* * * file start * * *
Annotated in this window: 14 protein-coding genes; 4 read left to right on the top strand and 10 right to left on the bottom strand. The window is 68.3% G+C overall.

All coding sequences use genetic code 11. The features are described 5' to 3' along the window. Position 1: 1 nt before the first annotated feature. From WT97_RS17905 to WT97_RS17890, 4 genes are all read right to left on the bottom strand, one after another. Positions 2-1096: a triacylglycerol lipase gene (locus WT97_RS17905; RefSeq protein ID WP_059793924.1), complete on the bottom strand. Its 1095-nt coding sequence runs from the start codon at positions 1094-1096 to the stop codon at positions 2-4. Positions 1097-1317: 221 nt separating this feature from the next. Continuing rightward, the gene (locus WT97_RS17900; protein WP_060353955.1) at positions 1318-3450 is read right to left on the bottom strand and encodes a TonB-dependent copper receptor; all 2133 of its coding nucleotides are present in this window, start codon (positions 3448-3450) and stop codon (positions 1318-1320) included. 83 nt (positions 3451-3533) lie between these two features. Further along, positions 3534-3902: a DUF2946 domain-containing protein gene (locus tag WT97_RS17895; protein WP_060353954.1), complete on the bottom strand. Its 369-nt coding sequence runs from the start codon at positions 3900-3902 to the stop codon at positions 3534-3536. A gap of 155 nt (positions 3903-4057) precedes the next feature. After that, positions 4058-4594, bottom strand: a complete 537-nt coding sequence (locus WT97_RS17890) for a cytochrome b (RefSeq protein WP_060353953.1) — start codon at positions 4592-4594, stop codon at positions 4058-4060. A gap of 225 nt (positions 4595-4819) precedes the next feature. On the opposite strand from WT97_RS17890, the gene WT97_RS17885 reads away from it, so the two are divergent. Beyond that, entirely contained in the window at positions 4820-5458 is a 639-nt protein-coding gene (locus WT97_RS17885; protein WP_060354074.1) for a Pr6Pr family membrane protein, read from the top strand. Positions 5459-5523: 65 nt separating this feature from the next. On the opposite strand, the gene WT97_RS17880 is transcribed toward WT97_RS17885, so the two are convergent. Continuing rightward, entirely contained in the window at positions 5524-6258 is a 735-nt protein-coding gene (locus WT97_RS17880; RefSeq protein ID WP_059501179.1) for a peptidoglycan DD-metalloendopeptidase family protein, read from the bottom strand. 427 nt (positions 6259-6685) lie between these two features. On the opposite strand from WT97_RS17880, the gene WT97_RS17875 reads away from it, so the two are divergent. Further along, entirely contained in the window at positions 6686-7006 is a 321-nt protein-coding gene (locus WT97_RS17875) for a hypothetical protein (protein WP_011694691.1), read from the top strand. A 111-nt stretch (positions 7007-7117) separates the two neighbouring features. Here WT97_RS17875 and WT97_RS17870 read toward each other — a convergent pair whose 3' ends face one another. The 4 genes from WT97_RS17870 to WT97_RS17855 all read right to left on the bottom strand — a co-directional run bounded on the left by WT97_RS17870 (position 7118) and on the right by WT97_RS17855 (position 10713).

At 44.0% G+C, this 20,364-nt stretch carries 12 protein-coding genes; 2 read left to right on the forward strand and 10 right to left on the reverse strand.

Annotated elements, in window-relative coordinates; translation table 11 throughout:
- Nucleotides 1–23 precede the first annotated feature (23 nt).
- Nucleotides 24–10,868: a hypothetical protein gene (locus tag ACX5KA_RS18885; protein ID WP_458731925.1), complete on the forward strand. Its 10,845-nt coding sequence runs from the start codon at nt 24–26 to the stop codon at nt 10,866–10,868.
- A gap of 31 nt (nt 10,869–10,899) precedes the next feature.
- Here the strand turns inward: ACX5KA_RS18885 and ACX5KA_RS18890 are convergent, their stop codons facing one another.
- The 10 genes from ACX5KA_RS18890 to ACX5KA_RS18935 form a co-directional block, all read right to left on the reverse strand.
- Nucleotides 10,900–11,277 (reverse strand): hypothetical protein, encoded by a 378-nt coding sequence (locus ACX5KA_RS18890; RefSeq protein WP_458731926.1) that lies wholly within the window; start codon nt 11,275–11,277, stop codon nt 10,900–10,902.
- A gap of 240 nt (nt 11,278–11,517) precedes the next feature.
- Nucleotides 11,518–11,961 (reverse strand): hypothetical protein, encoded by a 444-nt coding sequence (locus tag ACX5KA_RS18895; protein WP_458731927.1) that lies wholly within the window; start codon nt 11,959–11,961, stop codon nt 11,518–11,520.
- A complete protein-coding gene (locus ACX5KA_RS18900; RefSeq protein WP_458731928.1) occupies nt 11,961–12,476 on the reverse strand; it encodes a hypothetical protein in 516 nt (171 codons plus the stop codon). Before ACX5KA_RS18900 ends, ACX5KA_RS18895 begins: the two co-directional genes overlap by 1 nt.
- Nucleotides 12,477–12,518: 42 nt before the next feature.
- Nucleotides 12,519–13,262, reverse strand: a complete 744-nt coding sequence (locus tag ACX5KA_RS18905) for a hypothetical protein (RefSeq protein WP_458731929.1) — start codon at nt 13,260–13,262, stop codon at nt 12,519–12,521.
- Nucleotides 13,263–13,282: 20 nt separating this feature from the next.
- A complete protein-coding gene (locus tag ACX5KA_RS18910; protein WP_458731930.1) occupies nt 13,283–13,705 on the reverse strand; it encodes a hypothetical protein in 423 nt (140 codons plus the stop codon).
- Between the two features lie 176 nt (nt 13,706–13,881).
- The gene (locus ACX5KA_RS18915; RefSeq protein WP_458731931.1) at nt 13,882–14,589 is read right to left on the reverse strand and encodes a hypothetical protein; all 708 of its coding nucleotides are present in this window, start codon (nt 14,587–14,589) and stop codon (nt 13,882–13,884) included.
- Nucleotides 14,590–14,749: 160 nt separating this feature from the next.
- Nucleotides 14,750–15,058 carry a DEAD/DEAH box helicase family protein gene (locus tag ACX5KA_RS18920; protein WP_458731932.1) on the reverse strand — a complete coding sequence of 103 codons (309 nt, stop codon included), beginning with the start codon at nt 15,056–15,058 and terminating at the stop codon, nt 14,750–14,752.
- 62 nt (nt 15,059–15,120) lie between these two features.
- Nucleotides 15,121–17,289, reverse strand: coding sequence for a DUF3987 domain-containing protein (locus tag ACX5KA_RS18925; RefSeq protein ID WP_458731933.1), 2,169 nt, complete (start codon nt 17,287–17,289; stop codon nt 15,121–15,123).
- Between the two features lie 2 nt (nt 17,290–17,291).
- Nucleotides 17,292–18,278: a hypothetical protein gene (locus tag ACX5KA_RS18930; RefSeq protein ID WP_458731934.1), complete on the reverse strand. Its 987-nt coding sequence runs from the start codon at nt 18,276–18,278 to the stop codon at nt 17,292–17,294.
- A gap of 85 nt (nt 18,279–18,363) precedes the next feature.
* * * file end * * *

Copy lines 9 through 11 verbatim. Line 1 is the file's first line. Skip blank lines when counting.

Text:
- The 10 genes from ACX5KA_RS18890 to ACX5KA_RS18935 form a co-directional block, all read right to left on the reverse strand.
- Nucleotides 10,900–11,277 (reverse strand): hypothetical protein, encoded by a 378-nt coding sequence (locus ACX5KA_RS18890; RefSeq protein WP_458731926.1) that lies wholly within the window; start codon nt 11,275–11,277, stop codon nt 10,900–10,902.
- A gap of 240 nt (nt 11,278–11,517) precedes the next feature.